THE NATIONAL LITERACY SECRETARIAT:
One of the most important and pressing questions we were asked by Aboriginal literacy practitioners and coordinators in the course of our work was, "Who funds literacy work?" As most practitioners know from their own experience, finding the resources to put instructors or tutors in a classroom is difficult enough. But many also stated that there are other related activities that would help Aboriginal literacy programs reach greater numbers of Aboriginal learners or work more successfully with those currently enrolled.
Many practitioners would like to develop culturally-relevant curriculum appropriate to an Aboriginal clientele, increase community awareness of the importance of literacy for First Nations people, do outreach work or conduct a needs assessment in Aboriginal communities, but are unable to find the resources to carry out these important support activities. For these reasons, we have included information here on other Aboriginal organizations which have received funding from the National Literacy Secretariat of the federal department of Human Resources Development Canada to help them develop and promote their literacy programs.
Since its establishment in 1987, the National Literacy Secretariat (NLS) has been working with its partners to promote literacy in Canada. It supports programs which help to make Canadas social, economic and political life more accessible to people with weak literacy skills. As well as working with provincial and territorial governments, NLS works in partnership with a variety of non-governmental and voluntary organizations, both literacy and non-literacy groups and business and labour organizations. Although it does not fund the provision of direct, ongoing literacy services (operating costs), the NLS has funded a wide range of related activities and projects which are directed at meeting regional or local needs. NLS has funded over 2700 projects, which generally fall into one or more of the following areas:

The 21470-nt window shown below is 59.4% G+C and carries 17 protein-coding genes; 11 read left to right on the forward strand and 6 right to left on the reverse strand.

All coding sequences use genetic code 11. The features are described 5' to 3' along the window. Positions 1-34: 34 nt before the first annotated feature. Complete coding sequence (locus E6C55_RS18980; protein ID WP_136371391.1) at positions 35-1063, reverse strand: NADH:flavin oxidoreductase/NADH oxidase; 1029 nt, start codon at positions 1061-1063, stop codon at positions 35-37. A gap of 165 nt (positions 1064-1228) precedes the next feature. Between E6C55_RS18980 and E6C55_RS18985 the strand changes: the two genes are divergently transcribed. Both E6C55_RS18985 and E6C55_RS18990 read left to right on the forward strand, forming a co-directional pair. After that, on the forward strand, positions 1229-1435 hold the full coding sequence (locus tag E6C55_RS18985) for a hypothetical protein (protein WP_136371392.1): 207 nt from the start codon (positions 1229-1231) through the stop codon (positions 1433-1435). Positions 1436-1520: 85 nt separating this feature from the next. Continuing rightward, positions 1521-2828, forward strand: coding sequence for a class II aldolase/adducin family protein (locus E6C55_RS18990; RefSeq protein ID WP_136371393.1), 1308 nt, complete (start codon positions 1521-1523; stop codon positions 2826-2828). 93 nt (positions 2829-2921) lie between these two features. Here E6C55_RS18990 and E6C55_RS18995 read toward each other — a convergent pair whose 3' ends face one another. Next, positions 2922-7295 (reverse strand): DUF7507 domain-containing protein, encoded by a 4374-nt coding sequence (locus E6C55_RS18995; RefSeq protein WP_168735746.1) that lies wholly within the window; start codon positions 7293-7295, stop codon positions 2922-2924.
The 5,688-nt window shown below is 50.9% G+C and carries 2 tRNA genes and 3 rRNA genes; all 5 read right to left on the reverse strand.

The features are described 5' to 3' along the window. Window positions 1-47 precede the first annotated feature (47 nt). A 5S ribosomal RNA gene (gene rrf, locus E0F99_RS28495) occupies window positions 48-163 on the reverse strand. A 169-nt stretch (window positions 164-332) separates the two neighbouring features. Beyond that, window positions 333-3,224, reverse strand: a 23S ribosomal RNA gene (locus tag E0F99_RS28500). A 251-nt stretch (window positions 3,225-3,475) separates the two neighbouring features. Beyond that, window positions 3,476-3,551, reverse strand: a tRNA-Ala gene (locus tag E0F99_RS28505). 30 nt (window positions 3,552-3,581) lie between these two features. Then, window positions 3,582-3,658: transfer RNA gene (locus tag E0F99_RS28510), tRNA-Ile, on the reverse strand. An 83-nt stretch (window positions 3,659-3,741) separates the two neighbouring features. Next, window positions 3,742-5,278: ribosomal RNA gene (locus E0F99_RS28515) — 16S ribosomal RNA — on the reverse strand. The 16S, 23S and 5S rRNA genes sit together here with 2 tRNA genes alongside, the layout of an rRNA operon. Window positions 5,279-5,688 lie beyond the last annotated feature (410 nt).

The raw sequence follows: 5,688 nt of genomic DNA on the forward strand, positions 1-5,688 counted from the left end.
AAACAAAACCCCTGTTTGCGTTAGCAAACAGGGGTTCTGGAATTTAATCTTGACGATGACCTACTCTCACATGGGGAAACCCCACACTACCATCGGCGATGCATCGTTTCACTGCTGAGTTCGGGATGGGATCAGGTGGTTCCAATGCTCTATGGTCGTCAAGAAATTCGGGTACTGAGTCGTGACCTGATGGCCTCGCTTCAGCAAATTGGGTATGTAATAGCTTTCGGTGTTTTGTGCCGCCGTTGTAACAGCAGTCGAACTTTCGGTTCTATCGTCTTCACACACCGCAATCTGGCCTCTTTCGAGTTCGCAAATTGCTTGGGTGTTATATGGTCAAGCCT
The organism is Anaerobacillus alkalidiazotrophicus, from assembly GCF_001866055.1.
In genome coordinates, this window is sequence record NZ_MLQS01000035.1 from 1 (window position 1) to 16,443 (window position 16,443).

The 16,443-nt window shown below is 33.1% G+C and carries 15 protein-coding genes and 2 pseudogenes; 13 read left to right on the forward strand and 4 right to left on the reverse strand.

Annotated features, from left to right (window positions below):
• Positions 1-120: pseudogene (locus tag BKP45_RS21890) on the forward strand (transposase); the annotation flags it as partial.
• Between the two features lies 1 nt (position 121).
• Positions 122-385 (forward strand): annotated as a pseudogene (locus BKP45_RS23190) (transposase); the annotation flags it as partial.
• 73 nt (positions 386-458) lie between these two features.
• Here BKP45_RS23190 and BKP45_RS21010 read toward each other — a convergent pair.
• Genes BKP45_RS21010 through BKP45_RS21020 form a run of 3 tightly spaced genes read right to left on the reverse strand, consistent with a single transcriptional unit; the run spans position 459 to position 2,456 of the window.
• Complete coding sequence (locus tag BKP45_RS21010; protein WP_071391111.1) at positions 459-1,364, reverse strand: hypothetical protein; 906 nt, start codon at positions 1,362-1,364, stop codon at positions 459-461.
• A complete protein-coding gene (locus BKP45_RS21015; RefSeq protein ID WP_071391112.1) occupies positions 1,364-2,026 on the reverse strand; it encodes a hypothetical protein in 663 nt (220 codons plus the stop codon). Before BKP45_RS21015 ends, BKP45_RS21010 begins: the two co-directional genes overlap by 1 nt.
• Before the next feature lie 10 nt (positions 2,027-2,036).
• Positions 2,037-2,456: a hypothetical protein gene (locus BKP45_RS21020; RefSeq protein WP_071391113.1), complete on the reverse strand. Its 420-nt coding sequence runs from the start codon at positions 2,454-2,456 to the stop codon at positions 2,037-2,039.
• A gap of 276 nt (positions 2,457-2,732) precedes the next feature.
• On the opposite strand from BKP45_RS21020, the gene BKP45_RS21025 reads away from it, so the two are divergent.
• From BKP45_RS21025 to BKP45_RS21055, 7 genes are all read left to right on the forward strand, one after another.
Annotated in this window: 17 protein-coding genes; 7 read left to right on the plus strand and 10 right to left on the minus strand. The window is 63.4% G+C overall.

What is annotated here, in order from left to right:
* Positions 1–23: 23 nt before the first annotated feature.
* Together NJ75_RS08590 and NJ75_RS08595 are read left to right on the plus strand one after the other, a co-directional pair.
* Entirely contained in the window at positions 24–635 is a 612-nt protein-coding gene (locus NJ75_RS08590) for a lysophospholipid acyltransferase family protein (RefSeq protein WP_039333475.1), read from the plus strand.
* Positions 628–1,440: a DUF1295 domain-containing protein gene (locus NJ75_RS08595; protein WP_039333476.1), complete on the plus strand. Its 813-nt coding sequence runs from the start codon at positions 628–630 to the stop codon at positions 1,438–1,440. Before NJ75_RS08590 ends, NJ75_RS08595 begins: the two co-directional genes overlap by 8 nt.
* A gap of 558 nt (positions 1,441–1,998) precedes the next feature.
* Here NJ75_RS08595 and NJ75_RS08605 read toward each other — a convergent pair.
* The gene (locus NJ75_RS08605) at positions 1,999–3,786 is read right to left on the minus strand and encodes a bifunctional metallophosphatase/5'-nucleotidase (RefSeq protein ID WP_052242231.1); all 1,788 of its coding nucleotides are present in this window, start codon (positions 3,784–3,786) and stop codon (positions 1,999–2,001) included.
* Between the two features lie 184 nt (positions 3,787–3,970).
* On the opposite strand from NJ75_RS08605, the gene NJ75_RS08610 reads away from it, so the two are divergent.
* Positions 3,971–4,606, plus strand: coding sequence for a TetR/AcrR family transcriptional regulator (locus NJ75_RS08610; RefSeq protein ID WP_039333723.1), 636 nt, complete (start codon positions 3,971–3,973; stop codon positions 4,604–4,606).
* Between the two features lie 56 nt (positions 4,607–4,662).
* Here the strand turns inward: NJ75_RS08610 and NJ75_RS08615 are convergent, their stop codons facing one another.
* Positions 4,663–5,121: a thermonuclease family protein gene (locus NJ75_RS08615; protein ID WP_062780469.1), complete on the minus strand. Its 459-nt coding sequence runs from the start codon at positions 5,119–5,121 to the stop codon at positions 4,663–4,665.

Many Aboriginal literacy programs have benefited from NLS support in the past and continue to do so. Here, we have provided only a few examples of projects funded between 1990 and 1998, to provide an idea of the wide range of projects and activities which the NLS has partnered with Aboriginal community groups and organizations across the country. We have used NLS own categorization of its areas of support, but in reality, you will see that our examples often combine elements of research, training, coordination, curriculum development, outreach and direct service delivery and do not fall neatly into any one category.